thewayne: (Cyranose)
[personal profile] thewayne
Obviously computer viruses have matured in their attacks over the last 30-some years. It used to be that a virus could be examined and compared against a database of signatures to see if it would be allowed or not, but that's not enough these days. In the bad guy malware markets, they now have automated test servers that take your malware and bounce it against every anti-virus product out there, and if it hits any of them, it alters the code and encrypts it until it's undetectable. Once your malware passes this test, it is uploaded back on the bad guy's distribution server and they receive a text message saying that it's good to go out and play.

This works for a limited amount of time, as soon as someone knows they've been compromised, they can isolate the software and send it off to the A/V people for analysis and signature updating, still, it might give the bad guys a day or so to run amok and possibly get some valuable information, until the A/V software is updated and the malware is re-processed and the cycle continues.

So basically the truism continues: The price of computer security is eternal vigilance. Anti-virus software is a good first-line defense, it will trap old malware and even newer malware where the obfuscator/encryptor didn't do a very good job. You just have to remain vigilant about opening attachments and careful about running software from untrusted sites. Regardless, you're still potentially vulnerable to zero-day exploits, not to mention the total lack of control over your information that's being held by other people.

It's an ugly world out there, you gotta stay on your toes, and you might still get compromised. I personally fell for a social engineering attack last week: got an email that Yahoo was doing an upgrade and you needed to change your password. I still mentally smack myself upside the head: I didn't look at the freakin' URL on the update page, and I kid ou not, it was Bob's Plumbing. I can't believe I did that. I immediately changed it again to a different pattern than the one that I use for everything else. So even experienced people occasionally have bouts of the stupid.

Date: 2014-05-11 04:23 am (UTC)
From: [identity profile]
So what we need now are tools that automatically detect infection vectors and shunt them away that can't be turned off. Possibly with a punishing blackhole that goes with it. Of course, we need them not to interfere with legitimate enterprises and not to violate net neutrality and not to punish file-sharing... basically, we're all screwed, aren't we?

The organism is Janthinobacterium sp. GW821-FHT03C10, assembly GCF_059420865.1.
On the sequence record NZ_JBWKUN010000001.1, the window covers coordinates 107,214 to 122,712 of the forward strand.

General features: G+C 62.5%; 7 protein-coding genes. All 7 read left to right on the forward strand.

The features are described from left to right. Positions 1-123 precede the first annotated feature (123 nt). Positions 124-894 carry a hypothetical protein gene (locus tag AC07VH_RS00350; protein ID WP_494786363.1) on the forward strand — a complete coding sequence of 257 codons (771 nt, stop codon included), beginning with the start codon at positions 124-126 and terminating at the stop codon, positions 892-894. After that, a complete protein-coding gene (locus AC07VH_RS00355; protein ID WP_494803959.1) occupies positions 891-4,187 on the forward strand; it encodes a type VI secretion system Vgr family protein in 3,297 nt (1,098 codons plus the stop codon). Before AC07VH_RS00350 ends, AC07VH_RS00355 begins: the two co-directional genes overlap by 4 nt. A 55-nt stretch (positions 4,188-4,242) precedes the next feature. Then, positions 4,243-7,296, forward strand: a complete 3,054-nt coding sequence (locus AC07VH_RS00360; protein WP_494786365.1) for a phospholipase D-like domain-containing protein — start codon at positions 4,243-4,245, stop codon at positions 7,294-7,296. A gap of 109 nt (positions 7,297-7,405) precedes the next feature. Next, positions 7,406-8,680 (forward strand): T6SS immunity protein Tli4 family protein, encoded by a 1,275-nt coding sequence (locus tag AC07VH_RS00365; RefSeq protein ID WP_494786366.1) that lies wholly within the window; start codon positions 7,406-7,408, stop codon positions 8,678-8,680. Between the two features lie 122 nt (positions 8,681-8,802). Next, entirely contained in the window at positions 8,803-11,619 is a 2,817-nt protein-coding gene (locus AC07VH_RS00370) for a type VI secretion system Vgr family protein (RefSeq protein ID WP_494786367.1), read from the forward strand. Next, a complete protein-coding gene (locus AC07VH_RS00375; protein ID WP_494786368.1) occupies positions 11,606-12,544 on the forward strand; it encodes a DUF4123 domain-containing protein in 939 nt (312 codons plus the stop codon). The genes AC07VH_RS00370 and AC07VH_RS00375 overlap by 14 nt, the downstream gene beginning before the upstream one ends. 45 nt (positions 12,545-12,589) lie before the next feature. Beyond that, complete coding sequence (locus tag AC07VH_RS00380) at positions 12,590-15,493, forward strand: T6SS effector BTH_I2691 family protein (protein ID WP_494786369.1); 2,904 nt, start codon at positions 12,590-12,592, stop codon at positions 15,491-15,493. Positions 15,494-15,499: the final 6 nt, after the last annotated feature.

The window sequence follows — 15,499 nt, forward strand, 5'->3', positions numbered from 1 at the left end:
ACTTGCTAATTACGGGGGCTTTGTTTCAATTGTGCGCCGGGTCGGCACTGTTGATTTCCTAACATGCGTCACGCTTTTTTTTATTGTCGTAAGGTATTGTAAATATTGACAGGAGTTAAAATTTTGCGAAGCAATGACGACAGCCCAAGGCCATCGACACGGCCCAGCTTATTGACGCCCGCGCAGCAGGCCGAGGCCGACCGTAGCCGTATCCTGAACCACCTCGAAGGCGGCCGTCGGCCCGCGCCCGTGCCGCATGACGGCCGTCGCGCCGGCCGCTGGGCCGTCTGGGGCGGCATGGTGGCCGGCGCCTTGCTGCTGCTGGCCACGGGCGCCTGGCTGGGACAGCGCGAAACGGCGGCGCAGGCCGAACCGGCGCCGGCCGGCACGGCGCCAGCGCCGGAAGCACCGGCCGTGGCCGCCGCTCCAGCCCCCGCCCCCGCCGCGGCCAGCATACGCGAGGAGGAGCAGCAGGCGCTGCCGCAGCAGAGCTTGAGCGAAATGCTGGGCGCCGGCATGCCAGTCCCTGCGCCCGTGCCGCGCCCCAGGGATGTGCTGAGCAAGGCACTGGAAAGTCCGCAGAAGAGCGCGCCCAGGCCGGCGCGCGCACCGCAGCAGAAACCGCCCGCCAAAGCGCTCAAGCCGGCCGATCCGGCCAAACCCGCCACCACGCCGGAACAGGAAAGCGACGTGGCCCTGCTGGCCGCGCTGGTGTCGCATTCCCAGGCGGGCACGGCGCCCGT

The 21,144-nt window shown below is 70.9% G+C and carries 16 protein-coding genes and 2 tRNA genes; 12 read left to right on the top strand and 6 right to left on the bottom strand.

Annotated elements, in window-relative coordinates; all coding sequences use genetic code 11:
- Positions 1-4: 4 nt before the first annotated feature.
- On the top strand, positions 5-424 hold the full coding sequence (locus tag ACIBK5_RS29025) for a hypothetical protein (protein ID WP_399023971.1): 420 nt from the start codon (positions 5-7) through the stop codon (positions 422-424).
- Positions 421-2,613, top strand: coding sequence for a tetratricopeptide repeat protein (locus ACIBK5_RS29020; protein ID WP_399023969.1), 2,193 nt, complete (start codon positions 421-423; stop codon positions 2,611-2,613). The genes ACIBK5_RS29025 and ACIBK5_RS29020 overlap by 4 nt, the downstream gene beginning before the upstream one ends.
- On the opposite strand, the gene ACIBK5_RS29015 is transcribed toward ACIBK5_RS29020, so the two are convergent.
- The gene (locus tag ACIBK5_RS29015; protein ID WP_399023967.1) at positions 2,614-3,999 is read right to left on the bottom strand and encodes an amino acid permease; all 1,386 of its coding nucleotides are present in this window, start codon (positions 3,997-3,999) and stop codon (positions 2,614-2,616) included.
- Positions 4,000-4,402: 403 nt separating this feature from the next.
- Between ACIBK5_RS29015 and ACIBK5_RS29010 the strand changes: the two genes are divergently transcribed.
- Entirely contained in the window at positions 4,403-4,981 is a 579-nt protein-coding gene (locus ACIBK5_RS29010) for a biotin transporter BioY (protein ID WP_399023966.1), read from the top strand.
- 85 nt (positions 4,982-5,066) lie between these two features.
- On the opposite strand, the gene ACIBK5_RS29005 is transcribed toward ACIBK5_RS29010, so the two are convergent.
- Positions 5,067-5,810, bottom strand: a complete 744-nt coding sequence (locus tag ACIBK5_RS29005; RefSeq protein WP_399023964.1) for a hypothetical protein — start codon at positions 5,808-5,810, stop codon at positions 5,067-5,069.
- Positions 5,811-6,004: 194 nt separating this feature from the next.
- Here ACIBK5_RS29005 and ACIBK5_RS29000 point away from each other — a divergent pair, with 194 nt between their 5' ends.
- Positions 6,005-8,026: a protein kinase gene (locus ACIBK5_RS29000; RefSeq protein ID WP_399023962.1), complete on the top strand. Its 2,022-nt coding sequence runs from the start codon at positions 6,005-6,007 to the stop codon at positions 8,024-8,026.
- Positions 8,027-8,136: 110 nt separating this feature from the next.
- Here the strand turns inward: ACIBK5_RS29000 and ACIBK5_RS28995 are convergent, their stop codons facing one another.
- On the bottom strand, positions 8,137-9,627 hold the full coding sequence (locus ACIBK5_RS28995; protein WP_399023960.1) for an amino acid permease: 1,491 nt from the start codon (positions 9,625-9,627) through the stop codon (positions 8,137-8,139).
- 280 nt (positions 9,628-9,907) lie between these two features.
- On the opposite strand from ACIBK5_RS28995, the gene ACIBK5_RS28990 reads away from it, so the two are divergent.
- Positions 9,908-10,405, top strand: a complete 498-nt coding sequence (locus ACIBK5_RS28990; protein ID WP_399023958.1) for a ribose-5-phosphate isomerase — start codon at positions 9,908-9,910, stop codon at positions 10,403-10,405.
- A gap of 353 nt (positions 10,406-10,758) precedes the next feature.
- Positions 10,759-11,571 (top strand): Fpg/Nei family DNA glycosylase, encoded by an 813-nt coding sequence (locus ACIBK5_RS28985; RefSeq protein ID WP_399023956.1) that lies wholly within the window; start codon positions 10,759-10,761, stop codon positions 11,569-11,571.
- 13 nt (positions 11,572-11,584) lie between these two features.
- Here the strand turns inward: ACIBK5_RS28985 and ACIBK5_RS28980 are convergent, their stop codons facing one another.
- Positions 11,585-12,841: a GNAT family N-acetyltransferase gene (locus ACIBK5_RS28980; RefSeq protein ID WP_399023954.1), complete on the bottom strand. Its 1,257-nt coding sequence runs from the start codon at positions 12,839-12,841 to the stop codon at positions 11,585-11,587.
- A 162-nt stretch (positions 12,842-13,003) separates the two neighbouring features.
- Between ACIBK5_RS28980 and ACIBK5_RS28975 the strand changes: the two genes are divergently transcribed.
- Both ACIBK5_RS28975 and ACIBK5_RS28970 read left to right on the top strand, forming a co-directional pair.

Date: 2014-05-11 05:44 pm (UTC)
From: [identity profile]
Yeah, basically we're all screwed. The basic tenant of computer security was that if you don't want your computer hacked, don't connect it to a network. But with ultrasonic and flash drive attacks, even that isn't bullet-proof.

The TAILS method of booting from a secure drive and tightly controlling storage could be effective, but not very convenient. One possibility is to install a Tripwire software package: it writes a checksum of all your apps to a secure database and lets you know if any of them change, that would be one possibility.

I came across an interesting IndieGoGo project today: Keepod. Unfortunately the funding was successful and has already closed, or I would have supported it. Basically it's designed to help African states get kids online by providing a modern OS pre-configured on a USB stick with a retail cost of $7. The concept being that junked but functional computers are available, give every kid a stick and they're good to go. I found it quite interesting.

Date: 2014-05-11 10:23 pm (UTC)
From: [identity profile]
That is a very good idea, and I hope that at some point they release a writable image file so that everyone could create their own Keepod. It's exactly the right thing for those places where there's only a few machines and a lot of users. It's almost right for library usage.

Date: 2014-05-12 12:19 am (UTC)
From: [identity profile]
There's a program for Windows machines, I'm not sure if it'll work for all Intel-based boxes, called Deep Freeze. We used it at the university when I was a lab aide. It locks the image and whenever the compute reboots, it goes back to the locked image. Theoretically it can't be infected with malware, but it's been a while since I've used it and the malware scene has changed considerably since then.

Date: 2014-05-12 12:40 am (UTC)
From: [identity profile]
Our public computers all use things that are supposed to be to this, but I'm pretty sure they're all hackable.

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